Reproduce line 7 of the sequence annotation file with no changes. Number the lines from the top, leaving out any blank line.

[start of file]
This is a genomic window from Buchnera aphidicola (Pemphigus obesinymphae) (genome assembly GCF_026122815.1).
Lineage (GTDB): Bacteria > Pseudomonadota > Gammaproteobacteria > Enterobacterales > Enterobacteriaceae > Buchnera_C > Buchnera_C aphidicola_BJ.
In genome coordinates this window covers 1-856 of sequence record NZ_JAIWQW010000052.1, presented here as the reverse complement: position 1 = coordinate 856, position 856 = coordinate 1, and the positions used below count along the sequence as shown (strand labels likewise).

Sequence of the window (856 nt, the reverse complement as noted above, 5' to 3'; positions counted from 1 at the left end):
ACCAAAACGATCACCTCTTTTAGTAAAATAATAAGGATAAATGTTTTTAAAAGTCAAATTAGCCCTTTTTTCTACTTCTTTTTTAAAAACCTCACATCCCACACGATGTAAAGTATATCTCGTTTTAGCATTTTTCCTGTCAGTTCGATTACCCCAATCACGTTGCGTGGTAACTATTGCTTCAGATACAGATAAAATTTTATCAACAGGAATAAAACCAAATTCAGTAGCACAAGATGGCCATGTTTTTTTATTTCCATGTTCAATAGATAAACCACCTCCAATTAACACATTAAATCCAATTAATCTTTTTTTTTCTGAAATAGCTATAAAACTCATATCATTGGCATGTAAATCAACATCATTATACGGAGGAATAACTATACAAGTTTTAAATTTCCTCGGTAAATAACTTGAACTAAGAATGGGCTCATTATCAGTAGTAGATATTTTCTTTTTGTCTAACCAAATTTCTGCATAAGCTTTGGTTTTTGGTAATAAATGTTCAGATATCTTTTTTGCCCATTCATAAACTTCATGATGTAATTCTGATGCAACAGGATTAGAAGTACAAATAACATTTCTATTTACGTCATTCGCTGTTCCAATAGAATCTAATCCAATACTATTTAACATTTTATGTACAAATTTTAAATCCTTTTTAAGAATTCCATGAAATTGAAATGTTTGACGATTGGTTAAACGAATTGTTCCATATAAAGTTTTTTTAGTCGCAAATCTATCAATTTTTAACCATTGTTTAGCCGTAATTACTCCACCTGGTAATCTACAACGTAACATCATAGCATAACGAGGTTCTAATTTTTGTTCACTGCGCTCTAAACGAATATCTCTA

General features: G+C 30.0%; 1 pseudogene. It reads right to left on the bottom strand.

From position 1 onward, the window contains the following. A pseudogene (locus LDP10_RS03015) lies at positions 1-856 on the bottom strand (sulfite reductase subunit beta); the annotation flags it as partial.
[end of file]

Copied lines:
From position 1 onward, the window contains the following. A pseudogene (locus LDP10_RS03015) lies at positions 1-856 on the bottom strand (sulfite reductase subunit beta); the annotation flags it as partial.